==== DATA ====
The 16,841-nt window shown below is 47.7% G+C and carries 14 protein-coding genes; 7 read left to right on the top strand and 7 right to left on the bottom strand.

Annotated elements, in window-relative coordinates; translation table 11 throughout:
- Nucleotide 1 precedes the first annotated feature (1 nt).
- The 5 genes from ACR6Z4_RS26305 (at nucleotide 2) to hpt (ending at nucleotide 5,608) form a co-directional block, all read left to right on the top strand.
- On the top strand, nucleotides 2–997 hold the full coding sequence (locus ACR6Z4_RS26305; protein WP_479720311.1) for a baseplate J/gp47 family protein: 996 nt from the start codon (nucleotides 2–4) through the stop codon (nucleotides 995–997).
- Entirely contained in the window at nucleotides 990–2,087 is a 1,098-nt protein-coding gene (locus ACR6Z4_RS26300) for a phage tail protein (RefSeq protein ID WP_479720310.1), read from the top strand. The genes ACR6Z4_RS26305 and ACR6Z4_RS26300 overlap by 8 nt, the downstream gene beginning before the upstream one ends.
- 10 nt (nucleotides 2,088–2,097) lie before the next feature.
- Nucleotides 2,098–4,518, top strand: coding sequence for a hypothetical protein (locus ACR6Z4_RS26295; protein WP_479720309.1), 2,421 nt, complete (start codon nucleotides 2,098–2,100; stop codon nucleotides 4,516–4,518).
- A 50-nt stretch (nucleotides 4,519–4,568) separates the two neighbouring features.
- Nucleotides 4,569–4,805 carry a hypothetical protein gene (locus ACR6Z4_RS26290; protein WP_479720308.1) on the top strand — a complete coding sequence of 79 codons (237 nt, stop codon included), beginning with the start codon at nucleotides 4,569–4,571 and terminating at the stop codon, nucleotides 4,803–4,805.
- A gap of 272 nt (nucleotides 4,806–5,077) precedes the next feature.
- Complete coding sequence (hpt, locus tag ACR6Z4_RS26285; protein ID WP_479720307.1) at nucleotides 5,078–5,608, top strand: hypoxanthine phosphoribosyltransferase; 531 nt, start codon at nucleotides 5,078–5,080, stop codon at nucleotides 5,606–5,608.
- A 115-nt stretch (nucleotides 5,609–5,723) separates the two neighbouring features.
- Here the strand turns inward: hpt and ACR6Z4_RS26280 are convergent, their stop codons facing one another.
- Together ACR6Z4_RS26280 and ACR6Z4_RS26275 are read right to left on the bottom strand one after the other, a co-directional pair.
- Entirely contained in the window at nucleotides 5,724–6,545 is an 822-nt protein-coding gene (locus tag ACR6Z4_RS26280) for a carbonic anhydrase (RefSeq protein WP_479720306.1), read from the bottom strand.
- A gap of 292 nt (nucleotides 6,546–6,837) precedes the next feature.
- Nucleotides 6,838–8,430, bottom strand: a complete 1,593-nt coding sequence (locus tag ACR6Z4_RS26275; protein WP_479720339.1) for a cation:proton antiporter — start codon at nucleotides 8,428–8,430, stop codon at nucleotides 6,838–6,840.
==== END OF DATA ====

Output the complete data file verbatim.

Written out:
The 16,841-nt window shown below is 47.7% G+C and carries 14 protein-coding genes; 7 read left to right on the top strand and 7 right to left on the bottom strand.

Annotated elements, in window-relative coordinates; translation table 11 throughout:
- Nucleotide 1 precedes the first annotated feature (1 nt).
- The 5 genes from ACR6Z4_RS26305 (at nucleotide 2) to hpt (ending at nucleotide 5,608) form a co-directional block, all read left to right on the top strand.
- On the top strand, nucleotides 2–997 hold the full coding sequence (locus ACR6Z4_RS26305; protein WP_479720311.1) for a baseplate J/gp47 family protein: 996 nt from the start codon (nucleotides 2–4) through the stop codon (nucleotides 995–997).
- Entirely contained in the window at nucleotides 990–2,087 is a 1,098-nt protein-coding gene (locus ACR6Z4_RS26300) for a phage tail protein (RefSeq protein ID WP_479720310.1), read from the top strand. The genes ACR6Z4_RS26305 and ACR6Z4_RS26300 overlap by 8 nt, the downstream gene beginning before the upstream one ends.
- 10 nt (nucleotides 2,088–2,097) lie before the next feature.
- Nucleotides 2,098–4,518, top strand: coding sequence for a hypothetical protein (locus ACR6Z4_RS26295; protein WP_479720309.1), 2,421 nt, complete (start codon nucleotides 2,098–2,100; stop codon nucleotides 4,516–4,518).
- A 50-nt stretch (nucleotides 4,519–4,568) separates the two neighbouring features.
- Nucleotides 4,569–4,805 carry a hypothetical protein gene (locus ACR6Z4_RS26290; protein WP_479720308.1) on the top strand — a complete coding sequence of 79 codons (237 nt, stop codon included), beginning with the start codon at nucleotides 4,569–4,571 and terminating at the stop codon, nucleotides 4,803–4,805.
- A gap of 272 nt (nucleotides 4,806–5,077) precedes the next feature.
- Complete coding sequence (hpt, locus tag ACR6Z4_RS26285; protein ID WP_479720307.1) at nucleotides 5,078–5,608, top strand: hypoxanthine phosphoribosyltransferase; 531 nt, start codon at nucleotides 5,078–5,080, stop codon at nucleotides 5,606–5,608.
- A 115-nt stretch (nucleotides 5,609–5,723) separates the two neighbouring features.
- Here the strand turns inward: hpt and ACR6Z4_RS26280 are convergent, their stop codons facing one another.
- Together ACR6Z4_RS26280 and ACR6Z4_RS26275 are read right to left on the bottom strand one after the other, a co-directional pair.
- Entirely contained in the window at nucleotides 5,724–6,545 is an 822-nt protein-coding gene (locus tag ACR6Z4_RS26280) for a carbonic anhydrase (RefSeq protein WP_479720306.1), read from the bottom strand.
- A gap of 292 nt (nucleotides 6,546–6,837) precedes the next feature.
- Nucleotides 6,838–8,430, bottom strand: a complete 1,593-nt coding sequence (locus tag ACR6Z4_RS26275; protein WP_479720339.1) for a cation:proton antiporter — start codon at nucleotides 8,428–8,430, stop codon at nucleotides 6,838–6,840.